April 20, 2024
Ultrasonic Non-Destructive Testing Equipment

Ultrasonic testing is one of the most commonly used and widely applied non-destructive testing methods

Non-destructive testing (NDT) plays a vital role in ensuring safety, quality and reliability across many industries. Within the domain of NDT, ultrasonic testing has emerged as one of the most widely used techniques for detecting flaws and assessing material properties without causing damage.

Working of Ultrasonic Testing Equipment

Ultrasonic testing uses high-frequency sound waves to conduct examinations and is based on the principles of echography. In ultrasonic equipment, piezoelectric transducers are used to generate and receive ultrasound waves. The transducer first converts electrical pulses into ultrasonic compression waves when electricity is applied. These waves travel into the material and interact with any discontinuities, cracks, voids or changes in material density. Some of the ultrasound gets reflected back and is detected by the transducer, which converts it back to electrical signals. By measuring the amplitude and/or travel time of these reflected signals, information about flaws and internal structure can be deduced.

Modern ultrasonic testing systems use computerized pulse-echo and through-transmission setups to examine materials. In pulse-echo mode, a single transducer is used for transmitting and receiving waves in a single material. Through-transmission involves using separate transducers to send and receive waves across a sample, enabling thickness measurements. By scanning the probe over the surface, combined with automated or manual translation mechanisms, entire test regions can be mapped. Digitalization has improved imaging, data storage and repeatability compared to earlier analog equipment.

Common Ultrasonic Equipment Components

All Ultrasonic Non-Destructive Testing Equipment systems incorporate the basic modules:

– Pulser/receivers – Produce high voltage electrical pulses to excite transducers and amplify returning echoes.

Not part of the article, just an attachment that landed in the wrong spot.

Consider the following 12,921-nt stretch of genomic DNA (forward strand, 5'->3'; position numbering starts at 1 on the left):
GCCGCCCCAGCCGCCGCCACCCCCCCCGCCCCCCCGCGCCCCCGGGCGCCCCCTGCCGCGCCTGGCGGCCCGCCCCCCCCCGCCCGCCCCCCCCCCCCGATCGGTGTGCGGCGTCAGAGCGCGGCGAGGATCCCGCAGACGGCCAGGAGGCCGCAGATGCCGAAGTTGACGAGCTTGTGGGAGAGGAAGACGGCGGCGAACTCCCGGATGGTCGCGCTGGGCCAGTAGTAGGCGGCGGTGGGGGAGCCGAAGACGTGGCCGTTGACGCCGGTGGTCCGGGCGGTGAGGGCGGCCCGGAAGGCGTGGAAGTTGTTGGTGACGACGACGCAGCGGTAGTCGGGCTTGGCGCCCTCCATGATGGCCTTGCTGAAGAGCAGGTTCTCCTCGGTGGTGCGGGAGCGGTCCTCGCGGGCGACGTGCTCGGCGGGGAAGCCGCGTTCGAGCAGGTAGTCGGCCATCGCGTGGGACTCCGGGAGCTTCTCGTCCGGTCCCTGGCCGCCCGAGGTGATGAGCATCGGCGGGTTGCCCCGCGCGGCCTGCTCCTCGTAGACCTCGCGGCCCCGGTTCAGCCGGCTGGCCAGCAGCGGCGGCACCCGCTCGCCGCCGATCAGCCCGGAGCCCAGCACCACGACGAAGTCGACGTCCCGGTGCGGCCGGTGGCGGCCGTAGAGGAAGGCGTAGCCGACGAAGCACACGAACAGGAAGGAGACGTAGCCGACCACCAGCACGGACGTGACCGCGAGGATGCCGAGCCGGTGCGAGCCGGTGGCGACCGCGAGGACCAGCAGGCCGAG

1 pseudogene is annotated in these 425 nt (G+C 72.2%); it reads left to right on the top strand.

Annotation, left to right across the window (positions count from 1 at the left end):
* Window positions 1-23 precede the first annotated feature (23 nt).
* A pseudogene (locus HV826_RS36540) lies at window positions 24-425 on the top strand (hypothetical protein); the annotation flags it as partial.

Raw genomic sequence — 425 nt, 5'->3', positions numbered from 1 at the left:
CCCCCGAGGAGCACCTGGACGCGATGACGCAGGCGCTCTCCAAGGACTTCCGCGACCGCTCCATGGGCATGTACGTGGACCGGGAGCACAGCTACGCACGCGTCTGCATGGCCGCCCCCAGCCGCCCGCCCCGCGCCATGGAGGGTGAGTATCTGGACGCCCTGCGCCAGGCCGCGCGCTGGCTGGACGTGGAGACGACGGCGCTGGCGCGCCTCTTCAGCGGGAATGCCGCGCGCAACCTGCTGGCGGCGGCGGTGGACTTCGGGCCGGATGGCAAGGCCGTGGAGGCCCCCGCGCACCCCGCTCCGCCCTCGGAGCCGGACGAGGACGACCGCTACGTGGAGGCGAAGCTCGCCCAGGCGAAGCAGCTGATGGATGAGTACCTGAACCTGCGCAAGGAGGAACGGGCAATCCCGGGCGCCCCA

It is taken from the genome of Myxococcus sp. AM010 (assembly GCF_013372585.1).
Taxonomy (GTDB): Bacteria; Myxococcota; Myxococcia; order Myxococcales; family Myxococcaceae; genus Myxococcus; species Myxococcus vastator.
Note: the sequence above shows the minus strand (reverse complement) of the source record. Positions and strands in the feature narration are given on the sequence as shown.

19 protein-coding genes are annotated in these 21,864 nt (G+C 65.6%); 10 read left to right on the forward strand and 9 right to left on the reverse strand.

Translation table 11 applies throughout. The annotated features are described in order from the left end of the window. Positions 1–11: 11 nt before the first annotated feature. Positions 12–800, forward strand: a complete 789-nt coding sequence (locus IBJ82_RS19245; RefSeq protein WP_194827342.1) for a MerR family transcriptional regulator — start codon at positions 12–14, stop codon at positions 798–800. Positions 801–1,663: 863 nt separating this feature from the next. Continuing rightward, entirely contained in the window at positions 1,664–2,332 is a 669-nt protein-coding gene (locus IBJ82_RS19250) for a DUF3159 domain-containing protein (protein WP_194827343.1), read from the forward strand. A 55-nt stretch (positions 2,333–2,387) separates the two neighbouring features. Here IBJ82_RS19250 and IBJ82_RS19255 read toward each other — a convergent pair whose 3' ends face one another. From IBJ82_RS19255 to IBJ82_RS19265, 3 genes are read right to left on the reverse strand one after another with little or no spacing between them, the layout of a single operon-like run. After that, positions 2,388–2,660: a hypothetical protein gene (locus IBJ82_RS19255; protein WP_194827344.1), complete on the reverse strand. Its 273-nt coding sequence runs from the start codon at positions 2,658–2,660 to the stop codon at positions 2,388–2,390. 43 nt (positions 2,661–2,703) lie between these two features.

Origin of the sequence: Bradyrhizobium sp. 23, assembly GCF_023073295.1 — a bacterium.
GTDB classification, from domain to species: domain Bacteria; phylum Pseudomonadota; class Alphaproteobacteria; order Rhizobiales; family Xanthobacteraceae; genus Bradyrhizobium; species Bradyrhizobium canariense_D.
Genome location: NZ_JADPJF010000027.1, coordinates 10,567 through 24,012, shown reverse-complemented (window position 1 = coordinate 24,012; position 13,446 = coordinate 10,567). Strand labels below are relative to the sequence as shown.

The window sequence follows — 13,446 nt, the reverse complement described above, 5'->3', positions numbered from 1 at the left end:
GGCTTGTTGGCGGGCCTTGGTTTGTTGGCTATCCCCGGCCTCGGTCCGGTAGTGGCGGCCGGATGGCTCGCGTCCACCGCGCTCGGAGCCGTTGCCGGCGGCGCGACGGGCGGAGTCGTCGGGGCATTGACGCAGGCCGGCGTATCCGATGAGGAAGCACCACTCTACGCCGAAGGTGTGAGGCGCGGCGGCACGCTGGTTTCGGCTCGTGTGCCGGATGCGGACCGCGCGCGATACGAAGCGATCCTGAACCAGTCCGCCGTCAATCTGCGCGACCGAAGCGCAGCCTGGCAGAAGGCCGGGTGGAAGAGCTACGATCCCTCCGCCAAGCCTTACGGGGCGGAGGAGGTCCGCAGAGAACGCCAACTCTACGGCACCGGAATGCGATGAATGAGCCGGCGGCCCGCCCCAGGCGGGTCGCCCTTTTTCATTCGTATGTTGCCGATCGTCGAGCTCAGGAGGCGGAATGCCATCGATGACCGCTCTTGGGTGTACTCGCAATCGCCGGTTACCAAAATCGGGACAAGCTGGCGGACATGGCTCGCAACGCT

– Transducers – Usually made of quartz, LiNbO3 or PZT piezoelectric materials. Come in different configurations like straight beams, angle beams etc as per application.

– Couplant – Substance like water or gel applied between transducer and test part to facilitate wave transmission.

– Cables – Connect transducers to main unit and transmit pulsed signals. High damping coaxial cables used.

– Scanners – Motorized probes for scanning larger areas automatically in pulsed-echo mode.

– Displays – Indicate echo strength and position. Range from simple LEDs to advanced LCD/Cathode ray screens.

– Probes – Houses transducer and focuses ultrasonic energy. Available as immersion, contact or angle probes.

– Recorders – Preserve C-scan and thickness mapping data in electronic/printed format.

– Software – For automated flaw detection, precision thickness measurement, and data analysis.

Applications of Ultrasonic Equipment

Some common applications where ultrasonic testing is employed are:

Welded Joint Inspection
Weld imperfections like cracks, porosity and lack of fusion are common reasons for failure in pressure vessels, pipelines etc. Ultrasonic pulse-echo technique enables high resolution imaging and flaw detection in welds.

Thick Section Testing
Internal flaws in thick castings, forgings and plates over 50mm can be located using multiple element transducers with deeper penetration. Used in hydroelectric dams, ship hulls etc.

Tube and Pipe Testing
Corrosion, pitting and wall loss affect tube/pipe integrity in heat exchangers, condensers. Internal profiling discovers such defects early without dismantling.

Composite Material Evaluation
Delaminations and voids within composite layup are found by sending shear or longitudinal waves. Used for aerospace components, wind turbine blades etc.

Discontinuity Sizing
Flaw sizing in real-time using electronic calipers allows go/no-go acceptance decisions without removing parts from production.

Modern Trends in Ultrasonic NDT

Advancements in transducer design, electronics and data processing are expanding ultrasonic NDT capabilities:

– Phased array techniques electronically steer and focus beams for rapid inspection of complex geometries. Used in aircraft, ships, power plants.

– Time-of-flight diffraction tomography generates 3D volumetric image inside objects non-destructively. Promising for composite integral structures.

– Guided wave testing employs low-frequency Lamb waves that travel along plate/ pipe surfaces for long-range inspection. Effective for process plant pipelines.

– Integrated digital UT combines pulsing, scanning, flaw detection and data storage in portable field instruments for better site mobility.

– Acoustic microscopy provides resolution down to 1-micron level by suspending transducers very close to surface using mechatronics. Finds nano-inclusions.

– Deep learning algorithms are enhancing C-scan interpretation, flaw classification, corrosion/damage mapping from large ultrasonic datasets.

*Note:
1. Source: Coherent Market Insights, Public sources, Desk research
2. We have leveraged AI tools to mine information and compile it